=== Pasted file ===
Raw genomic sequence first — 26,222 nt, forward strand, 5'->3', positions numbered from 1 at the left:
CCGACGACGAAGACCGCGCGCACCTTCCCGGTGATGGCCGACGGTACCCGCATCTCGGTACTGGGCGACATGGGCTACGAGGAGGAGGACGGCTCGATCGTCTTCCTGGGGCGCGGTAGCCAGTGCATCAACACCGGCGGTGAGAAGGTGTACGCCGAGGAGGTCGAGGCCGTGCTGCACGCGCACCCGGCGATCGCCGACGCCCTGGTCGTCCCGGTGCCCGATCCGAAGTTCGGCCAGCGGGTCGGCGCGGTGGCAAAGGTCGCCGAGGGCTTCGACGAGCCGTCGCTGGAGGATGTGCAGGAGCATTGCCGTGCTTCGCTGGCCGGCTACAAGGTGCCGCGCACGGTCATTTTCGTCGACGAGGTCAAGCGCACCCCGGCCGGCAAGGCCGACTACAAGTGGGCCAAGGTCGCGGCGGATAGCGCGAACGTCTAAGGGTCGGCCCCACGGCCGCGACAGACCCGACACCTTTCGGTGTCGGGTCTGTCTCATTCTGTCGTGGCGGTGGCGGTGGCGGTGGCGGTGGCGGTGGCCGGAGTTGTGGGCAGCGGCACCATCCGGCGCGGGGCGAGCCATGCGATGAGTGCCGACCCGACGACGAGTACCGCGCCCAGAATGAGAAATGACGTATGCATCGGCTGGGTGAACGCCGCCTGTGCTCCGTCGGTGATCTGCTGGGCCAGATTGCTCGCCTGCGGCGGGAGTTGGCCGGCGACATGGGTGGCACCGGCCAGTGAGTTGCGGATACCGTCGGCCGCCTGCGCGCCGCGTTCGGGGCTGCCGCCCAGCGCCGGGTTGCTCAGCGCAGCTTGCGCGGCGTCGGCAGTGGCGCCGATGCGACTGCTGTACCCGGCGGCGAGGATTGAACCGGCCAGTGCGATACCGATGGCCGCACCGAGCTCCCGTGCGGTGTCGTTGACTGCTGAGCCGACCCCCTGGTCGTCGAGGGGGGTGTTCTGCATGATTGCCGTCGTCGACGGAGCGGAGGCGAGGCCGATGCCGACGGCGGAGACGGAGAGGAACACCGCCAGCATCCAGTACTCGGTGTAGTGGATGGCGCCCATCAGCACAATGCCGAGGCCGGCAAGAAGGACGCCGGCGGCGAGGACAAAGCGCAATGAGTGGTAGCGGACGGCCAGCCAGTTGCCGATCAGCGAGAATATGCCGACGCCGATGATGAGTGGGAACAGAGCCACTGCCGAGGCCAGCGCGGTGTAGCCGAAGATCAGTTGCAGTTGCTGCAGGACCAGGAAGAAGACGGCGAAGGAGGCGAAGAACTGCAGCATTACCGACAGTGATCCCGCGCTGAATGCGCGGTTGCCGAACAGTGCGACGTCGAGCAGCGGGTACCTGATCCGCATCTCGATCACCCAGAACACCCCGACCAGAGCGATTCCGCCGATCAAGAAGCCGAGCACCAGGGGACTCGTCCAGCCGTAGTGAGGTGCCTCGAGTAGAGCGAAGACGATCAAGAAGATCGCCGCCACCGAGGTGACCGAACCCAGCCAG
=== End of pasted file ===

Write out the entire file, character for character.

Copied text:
Raw genomic sequence first — 26,222 nt, forward strand, 5'->3', positions numbered from 1 at the left:
CCGACGACGAAGACCGCGCGCACCTTCCCGGTGATGGCCGACGGTACCCGCATCTCGGTACTGGGCGACATGGGCTACGAGGAGGAGGACGGCTCGATCGTCTTCCTGGGGCGCGGTAGCCAGTGCATCAACACCGGCGGTGAGAAGGTGTACGCCGAGGAGGTCGAGGCCGTGCTGCACGCGCACCCGGCGATCGCCGACGCCCTGGTCGTCCCGGTGCCCGATCCGAAGTTCGGCCAGCGGGTCGGCGCGGTGGCAAAGGTCGCCGAGGGCTTCGACGAGCCGTCGCTGGAGGATGTGCAGGAGCATTGCCGTGCTTCGCTGGCCGGCTACAAGGTGCCGCGCACGGTCATTTTCGTCGACGAGGTCAAGCGCACCCCGGCCGGCAAGGCCGACTACAAGTGGGCCAAGGTCGCGGCGGATAGCGCGAACGTCTAAGGGTCGGCCCCACGGCCGCGACAGACCCGACACCTTTCGGTGTCGGGTCTGTCTCATTCTGTCGTGGCGGTGGCGGTGGCGGTGGCGGTGGCGGTGGCCGGAGTTGTGGGCAGCGGCACCATCCGGCGCGGGGCGAGCCATGCGATGAGTGCCGACCCGACGACGAGTACCGCGCCCAGAATGAGAAATGACGTATGCATCGGCTGGGTGAACGCCGCCTGTGCTCCGTCGGTGATCTGCTGGGCCAGATTGCTCGCCTGCGGCGGGAGTTGGCCGGCGACATGGGTGGCACCGGCCAGTGAGTTGCGGATACCGTCGGCCGCCTGCGCGCCGCGTTCGGGGCTGCCGCCCAGCGCCGGGTTGCTCAGCGCAGCTTGCGCGGCGTCGGCAGTGGCGCCGATGCGACTGCTGTACCCGGCGGCGAGGATTGAACCGGCCAGTGCGATACCGATGGCCGCACCGAGCTCCCGTGCGGTGTCGTTGACTGCTGAGCCGACCCCCTGGTCGTCGAGGGGGGTGTTCTGCATGATTGCCGTCGTCGACGGAGCGGAGGCGAGGCCGATGCCGACGGCGGAGACGGAGAGGAACACCGCCAGCATCCAGTACTCGGTGTAGTGGATGGCGCCCATCAGCACAATGCCGAGGCCGGCAAGAAGGACGCCGGCGGCGAGGACAAAGCGCAATGAGTGGTAGCGGACGGCCAGCCAGTTGCCGATCAGCGAGAATATGCCGACGCCGATGATGAGTGGGAACAGAGCCACTGCCGAGGCCAGCGCGGTGTAGCCGAAGATCAGTTGCAGTTGCTGCAGGACCAGGAAGAAGACGGCGAAGGAGGCGAAGAACTGCAGCATTACCGACAGTGATCCCGCGCTGAATGCGCGGTTGCCGAACAGTGCGACGTCGAGCAGCGGGTACCTGATCCGCATCTCGATCACCCAGAACACCCCGACCAGAGCGATTCCGCCGATCAAGAAGCCGAGCACCAGGGGACTCGTCCAGCCGTAGTGAGGTGCCTCGAGTAGAGCGAAGACGATCAAGAAGATCGCCGCCACCGAGGTGACCGAACCCAGCCAG